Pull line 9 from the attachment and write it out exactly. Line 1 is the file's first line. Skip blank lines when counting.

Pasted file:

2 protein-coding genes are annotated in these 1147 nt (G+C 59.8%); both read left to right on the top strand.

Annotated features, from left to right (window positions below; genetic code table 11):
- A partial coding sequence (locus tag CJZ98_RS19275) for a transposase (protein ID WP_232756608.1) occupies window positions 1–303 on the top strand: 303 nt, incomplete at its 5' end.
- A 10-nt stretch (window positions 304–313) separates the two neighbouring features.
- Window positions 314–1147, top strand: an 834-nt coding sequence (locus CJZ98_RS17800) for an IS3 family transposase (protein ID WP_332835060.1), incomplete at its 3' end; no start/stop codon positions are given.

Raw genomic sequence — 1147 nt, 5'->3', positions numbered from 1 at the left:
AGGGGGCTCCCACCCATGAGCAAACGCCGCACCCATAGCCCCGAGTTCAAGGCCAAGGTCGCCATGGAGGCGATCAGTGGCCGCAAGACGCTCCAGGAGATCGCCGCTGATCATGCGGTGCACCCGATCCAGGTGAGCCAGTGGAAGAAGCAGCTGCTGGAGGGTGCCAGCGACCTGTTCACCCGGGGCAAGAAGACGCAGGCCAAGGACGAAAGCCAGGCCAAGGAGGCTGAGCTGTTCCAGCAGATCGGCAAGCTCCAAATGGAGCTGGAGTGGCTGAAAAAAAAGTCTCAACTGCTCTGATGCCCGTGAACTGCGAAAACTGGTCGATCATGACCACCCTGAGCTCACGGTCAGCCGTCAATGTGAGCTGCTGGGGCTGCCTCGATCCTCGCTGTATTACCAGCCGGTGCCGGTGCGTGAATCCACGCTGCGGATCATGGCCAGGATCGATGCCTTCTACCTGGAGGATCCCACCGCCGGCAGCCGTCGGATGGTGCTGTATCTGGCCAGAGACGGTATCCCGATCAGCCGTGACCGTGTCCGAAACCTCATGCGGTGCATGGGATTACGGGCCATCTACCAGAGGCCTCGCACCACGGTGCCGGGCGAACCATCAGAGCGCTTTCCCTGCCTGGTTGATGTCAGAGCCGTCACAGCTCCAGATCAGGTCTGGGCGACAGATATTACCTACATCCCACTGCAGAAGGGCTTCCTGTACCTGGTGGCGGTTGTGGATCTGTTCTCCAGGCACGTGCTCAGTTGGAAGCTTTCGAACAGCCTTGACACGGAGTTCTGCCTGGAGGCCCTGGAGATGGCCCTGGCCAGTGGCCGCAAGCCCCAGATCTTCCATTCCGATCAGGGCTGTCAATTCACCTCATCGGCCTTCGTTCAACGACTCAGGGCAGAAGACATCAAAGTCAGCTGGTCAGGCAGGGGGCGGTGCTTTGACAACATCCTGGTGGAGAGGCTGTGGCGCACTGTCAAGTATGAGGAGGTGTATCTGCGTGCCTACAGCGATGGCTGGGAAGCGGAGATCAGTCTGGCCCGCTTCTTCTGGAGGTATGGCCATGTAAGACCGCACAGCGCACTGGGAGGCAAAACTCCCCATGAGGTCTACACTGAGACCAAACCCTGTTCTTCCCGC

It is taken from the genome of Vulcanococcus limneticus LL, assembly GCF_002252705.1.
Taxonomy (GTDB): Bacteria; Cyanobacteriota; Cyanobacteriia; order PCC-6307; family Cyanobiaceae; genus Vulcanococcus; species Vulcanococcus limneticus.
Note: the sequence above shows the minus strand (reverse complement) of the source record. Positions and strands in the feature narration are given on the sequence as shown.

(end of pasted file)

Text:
Taxonomy (GTDB): Bacteria; Cyanobacteriota; Cyanobacteriia; order PCC-6307; family Cyanobiaceae; genus Vulcanococcus; species Vulcanococcus limneticus.